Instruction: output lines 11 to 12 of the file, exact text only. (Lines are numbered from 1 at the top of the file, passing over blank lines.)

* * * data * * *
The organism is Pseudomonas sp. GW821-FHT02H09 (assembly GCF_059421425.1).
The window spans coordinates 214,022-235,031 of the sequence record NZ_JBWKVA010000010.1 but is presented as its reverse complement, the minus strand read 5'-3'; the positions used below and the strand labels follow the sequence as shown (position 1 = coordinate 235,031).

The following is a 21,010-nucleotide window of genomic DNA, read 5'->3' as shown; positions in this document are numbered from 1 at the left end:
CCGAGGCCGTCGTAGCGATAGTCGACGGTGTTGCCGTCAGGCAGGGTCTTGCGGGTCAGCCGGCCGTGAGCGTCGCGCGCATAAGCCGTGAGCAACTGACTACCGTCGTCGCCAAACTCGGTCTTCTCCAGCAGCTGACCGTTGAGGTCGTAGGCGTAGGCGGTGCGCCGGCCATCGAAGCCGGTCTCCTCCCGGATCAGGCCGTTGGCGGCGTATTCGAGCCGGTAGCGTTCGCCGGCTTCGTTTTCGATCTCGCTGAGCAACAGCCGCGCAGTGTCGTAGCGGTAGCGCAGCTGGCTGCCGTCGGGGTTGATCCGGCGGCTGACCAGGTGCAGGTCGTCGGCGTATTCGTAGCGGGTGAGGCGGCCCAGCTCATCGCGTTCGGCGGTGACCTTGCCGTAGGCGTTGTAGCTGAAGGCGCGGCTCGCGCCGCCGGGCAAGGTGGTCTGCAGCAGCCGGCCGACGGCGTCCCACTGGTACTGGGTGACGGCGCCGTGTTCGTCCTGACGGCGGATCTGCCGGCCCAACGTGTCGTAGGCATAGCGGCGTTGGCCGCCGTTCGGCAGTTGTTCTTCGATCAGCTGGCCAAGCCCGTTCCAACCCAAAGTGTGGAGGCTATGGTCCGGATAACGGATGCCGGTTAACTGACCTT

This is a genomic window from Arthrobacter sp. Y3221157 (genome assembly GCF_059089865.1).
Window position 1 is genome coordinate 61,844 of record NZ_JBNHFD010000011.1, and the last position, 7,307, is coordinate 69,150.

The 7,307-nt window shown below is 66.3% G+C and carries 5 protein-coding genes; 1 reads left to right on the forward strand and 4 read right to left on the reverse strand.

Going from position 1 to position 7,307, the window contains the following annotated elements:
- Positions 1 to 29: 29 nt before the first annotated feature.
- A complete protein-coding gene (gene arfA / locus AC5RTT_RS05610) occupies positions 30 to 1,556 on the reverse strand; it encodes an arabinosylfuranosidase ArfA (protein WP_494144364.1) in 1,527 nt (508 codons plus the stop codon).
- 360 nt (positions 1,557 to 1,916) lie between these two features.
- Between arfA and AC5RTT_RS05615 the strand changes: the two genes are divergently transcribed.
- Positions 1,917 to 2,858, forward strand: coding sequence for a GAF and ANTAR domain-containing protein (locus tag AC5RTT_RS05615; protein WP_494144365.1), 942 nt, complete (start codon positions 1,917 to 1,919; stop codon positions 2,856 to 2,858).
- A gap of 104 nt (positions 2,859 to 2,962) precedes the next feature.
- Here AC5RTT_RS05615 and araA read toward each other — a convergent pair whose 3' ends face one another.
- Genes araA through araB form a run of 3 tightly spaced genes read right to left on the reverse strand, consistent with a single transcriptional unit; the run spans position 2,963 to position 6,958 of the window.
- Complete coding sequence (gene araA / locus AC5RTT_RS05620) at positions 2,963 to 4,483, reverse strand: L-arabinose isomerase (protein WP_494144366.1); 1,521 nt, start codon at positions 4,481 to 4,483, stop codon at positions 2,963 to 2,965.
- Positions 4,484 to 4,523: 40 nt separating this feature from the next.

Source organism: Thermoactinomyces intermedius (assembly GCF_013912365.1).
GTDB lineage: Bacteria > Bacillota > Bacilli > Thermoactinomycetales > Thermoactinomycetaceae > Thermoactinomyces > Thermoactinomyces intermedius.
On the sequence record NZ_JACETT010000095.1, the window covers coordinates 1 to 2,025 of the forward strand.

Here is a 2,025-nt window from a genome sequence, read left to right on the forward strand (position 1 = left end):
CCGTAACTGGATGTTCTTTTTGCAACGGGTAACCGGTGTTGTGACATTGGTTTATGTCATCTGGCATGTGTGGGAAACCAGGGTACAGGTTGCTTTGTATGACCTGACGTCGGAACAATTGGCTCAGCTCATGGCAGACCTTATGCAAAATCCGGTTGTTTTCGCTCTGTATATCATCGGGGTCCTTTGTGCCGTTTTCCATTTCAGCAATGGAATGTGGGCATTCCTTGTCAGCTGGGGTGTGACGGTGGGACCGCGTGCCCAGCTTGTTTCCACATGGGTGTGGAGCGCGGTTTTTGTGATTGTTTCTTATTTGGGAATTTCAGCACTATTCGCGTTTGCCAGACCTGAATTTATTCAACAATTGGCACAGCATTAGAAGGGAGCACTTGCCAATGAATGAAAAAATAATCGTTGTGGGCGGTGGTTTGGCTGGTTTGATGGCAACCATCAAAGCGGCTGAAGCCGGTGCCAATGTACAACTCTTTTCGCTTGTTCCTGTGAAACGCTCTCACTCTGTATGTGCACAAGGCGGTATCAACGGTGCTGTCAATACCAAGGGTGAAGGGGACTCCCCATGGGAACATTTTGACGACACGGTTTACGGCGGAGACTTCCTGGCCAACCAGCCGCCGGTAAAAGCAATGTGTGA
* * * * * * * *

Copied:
- 360 nt (positions 1,557 to 1,916) lie between these two features.
- Between arfA and AC5RTT_RS05615 the strand changes: the two genes are divergently transcribed.